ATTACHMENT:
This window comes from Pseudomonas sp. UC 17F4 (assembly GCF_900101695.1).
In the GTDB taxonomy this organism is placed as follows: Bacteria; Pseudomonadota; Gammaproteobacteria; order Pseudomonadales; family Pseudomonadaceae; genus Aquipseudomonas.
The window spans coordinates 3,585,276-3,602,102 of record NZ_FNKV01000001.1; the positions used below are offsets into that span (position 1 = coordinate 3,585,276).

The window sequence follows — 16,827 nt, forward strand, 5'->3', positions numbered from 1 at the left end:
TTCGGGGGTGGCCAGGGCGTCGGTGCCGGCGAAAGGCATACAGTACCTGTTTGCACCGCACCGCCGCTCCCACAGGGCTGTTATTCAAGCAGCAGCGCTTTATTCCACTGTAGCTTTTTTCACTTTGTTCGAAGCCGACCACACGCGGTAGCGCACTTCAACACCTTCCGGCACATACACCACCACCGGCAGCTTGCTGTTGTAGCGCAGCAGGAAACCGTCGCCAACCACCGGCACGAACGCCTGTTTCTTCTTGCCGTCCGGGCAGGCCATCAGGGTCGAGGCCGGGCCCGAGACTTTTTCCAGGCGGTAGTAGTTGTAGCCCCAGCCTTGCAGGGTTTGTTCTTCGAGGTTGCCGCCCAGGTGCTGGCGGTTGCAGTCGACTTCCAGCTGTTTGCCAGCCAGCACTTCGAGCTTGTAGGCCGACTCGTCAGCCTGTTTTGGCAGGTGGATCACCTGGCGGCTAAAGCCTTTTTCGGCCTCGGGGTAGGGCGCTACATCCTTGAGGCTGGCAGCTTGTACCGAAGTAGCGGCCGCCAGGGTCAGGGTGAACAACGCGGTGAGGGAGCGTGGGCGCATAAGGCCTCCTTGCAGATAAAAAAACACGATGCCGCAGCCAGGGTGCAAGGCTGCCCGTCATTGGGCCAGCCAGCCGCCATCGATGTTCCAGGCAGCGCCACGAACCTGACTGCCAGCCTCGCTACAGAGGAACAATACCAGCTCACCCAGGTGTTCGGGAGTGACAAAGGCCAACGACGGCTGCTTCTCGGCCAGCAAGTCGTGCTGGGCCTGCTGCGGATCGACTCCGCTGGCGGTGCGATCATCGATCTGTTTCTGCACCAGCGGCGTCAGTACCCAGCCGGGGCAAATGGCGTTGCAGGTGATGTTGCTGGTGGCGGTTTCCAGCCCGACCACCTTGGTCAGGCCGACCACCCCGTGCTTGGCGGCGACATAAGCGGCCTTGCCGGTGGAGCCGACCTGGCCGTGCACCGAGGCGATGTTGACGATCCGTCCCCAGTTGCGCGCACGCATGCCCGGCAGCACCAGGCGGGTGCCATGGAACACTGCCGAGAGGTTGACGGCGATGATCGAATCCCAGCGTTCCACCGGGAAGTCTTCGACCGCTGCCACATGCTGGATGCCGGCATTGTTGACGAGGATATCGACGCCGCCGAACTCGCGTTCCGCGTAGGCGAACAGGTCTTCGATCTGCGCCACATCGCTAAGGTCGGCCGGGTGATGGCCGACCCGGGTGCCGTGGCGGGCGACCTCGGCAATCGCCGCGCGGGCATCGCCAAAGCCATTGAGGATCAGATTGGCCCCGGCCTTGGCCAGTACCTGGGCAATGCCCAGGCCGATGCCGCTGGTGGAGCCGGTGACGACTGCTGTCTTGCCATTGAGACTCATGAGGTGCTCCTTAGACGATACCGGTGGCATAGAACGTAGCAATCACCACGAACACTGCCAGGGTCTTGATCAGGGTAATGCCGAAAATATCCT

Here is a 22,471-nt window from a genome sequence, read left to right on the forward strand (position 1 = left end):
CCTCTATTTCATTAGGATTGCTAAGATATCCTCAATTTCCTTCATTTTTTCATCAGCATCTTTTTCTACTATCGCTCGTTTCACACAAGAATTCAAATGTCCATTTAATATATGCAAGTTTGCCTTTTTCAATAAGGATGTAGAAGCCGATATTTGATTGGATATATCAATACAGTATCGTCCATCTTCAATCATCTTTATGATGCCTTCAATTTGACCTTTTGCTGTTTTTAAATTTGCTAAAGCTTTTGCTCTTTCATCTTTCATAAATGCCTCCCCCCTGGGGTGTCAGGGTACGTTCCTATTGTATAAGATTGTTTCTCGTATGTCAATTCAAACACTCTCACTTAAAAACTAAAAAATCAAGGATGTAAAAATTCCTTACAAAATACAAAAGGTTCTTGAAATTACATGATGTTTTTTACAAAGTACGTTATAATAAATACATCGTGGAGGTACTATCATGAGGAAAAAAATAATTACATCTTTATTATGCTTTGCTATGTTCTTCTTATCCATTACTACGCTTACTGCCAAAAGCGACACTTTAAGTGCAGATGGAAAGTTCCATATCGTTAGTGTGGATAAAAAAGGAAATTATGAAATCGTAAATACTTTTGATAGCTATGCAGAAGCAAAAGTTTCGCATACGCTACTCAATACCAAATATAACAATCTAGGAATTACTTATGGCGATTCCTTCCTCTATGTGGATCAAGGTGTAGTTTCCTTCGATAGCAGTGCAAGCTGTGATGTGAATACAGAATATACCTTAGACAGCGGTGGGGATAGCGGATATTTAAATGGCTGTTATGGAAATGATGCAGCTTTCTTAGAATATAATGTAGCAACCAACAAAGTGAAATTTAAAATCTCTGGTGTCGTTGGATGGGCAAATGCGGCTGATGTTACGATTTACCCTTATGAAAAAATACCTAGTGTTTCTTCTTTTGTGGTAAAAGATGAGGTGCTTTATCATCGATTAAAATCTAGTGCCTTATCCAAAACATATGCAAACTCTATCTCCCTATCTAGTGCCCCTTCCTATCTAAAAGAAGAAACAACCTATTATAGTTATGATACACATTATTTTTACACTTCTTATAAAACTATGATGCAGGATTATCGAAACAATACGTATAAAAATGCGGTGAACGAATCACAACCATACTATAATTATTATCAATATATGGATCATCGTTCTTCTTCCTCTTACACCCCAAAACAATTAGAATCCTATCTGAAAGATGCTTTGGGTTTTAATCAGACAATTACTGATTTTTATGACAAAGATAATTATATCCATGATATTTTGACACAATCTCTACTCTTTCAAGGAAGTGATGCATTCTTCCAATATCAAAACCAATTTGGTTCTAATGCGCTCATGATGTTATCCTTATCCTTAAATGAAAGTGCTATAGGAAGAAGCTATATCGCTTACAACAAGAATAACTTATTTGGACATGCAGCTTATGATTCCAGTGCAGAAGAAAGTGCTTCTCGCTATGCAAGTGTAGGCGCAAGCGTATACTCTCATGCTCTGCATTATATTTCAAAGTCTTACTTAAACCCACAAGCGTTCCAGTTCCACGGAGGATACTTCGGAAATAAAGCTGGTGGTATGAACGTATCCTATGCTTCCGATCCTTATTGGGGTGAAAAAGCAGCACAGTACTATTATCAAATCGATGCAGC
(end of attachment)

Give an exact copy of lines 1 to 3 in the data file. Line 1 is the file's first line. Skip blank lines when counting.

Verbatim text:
This window comes from Pseudomonas sp. UC 17F4 (assembly GCF_900101695.1).
In the GTDB taxonomy this organism is placed as follows: Bacteria; Pseudomonadota; Gammaproteobacteria; order Pseudomonadales; family Pseudomonadaceae; genus Aquipseudomonas.
The window spans coordinates 3,585,276-3,602,102 of record NZ_FNKV01000001.1; the positions used below are offsets into that span (position 1 = coordinate 3,585,276).